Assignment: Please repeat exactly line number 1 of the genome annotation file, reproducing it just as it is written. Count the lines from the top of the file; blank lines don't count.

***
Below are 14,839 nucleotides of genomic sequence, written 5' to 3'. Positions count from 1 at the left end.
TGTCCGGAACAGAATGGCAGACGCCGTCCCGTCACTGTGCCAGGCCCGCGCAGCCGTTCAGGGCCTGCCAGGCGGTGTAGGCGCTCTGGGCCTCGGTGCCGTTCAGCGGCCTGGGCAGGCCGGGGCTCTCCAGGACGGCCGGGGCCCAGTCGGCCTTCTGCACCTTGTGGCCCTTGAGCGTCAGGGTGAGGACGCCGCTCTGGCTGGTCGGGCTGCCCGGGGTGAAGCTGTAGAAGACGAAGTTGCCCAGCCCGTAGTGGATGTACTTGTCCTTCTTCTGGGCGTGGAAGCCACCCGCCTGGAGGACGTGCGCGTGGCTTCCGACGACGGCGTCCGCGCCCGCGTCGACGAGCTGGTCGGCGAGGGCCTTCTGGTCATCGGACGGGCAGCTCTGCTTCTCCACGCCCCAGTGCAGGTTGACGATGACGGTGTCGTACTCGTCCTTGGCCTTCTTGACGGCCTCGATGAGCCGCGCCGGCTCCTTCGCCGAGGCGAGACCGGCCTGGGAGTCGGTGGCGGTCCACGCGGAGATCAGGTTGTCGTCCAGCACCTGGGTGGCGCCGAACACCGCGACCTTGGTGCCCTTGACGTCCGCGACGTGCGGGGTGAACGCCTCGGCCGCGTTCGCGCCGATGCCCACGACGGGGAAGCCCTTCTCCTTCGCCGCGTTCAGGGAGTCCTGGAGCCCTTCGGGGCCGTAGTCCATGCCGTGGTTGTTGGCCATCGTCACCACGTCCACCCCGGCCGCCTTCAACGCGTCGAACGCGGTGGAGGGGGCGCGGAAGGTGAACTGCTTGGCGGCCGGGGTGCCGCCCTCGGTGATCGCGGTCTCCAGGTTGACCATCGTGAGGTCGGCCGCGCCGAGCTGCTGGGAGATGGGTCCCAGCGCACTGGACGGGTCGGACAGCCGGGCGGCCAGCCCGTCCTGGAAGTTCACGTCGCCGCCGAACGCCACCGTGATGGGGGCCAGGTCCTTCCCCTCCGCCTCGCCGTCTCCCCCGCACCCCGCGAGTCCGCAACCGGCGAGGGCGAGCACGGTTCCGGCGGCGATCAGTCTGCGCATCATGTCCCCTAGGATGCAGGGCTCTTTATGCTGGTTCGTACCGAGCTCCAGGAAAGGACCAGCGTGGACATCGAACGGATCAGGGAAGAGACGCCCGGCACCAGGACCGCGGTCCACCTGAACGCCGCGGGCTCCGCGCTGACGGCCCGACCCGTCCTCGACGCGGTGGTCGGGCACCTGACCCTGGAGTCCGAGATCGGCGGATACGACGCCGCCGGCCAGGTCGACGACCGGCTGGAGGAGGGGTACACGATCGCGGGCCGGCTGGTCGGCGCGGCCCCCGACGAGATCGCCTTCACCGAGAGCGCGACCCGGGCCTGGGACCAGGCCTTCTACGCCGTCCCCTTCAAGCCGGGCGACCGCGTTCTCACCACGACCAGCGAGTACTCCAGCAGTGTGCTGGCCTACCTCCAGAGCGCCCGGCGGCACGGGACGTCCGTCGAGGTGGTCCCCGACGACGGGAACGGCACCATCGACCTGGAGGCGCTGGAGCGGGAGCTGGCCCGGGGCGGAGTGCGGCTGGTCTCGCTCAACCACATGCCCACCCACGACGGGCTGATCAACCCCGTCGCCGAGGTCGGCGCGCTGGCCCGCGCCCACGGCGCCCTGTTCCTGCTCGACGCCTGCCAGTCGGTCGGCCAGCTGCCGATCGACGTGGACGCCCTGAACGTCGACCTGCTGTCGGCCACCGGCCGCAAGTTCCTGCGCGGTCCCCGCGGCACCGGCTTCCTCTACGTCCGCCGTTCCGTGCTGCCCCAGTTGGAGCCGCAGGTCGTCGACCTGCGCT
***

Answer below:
Below are 14,839 nucleotides of genomic sequence, written 5' to 3'. Positions count from 1 at the left end.